Lead author Kara Schmelzer, a post-doctoral researcher in principal investigator Bruce Hammock's lab, tested the novel compounds on rodents and found them to be as potent at a low-dose as Vioxx and Celebrex, but without the changes in blood chemistry linked to heart attacks. Vioxx and Celebrex belong to a class of drugs known as Cox-2 inhibitors. The enzyme targeted by the newly discovered inhibitors is also found in humans. (Enzymes are proteins that speed up chemical reactions.)
"The reason this is so exciting is that this is a novel way to reduce inflammation, with a combination therapy," Schmelzer said. "We're going after a new enzyme target, not going after the Cox-2 inhibitors."
Their research is reported in a paper entitled "Enhancement of Antinociception by Coadministration of Nonsteroidal Anti-Inflammatory Drugs and Soluble Epoxide Hydrolase Inhibitors," published in the current edition of Proceedings of the National Academy of Sciences.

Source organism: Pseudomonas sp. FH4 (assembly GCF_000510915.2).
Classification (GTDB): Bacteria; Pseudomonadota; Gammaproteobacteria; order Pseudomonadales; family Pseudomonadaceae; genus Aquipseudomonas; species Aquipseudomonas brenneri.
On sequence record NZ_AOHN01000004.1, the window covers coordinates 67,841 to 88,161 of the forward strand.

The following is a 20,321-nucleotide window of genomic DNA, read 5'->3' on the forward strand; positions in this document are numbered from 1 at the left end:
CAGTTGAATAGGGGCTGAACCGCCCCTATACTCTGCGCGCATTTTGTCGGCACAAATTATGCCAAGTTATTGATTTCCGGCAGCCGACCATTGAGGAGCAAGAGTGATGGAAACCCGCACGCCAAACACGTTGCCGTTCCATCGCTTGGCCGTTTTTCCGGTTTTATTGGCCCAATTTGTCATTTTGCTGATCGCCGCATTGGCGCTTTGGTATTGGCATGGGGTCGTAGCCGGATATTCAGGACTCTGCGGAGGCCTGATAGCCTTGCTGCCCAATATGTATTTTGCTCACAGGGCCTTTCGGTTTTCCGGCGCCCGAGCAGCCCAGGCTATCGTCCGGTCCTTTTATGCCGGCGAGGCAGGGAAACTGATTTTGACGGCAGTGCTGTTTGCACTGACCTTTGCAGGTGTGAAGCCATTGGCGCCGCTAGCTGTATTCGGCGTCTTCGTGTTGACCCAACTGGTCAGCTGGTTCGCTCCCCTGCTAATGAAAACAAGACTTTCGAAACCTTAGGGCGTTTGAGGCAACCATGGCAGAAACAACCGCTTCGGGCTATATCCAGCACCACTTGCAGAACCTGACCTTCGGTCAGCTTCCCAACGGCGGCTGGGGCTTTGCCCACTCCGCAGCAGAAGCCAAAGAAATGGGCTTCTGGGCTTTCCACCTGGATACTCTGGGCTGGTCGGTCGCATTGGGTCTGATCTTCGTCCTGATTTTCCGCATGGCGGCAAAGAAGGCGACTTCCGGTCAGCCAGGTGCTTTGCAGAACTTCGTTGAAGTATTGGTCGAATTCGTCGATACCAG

"Our laboratory was initially interested in regulating the development of insect larvae," said Hammock, a distinguished professor of entomology and member of the National Academy of Sciences. The discovery switched the focus of the research from "pest control to pain control."
M. Eric Gershwin, chief of the Division of Rheumatology, Allergy and Clinical Immunology at the UC Davis School of Medicine and a distinguished professor of medicine, called the discovery "the most important discovery in inflammation in more than a decade." Gershwi
Source:University of California - Davis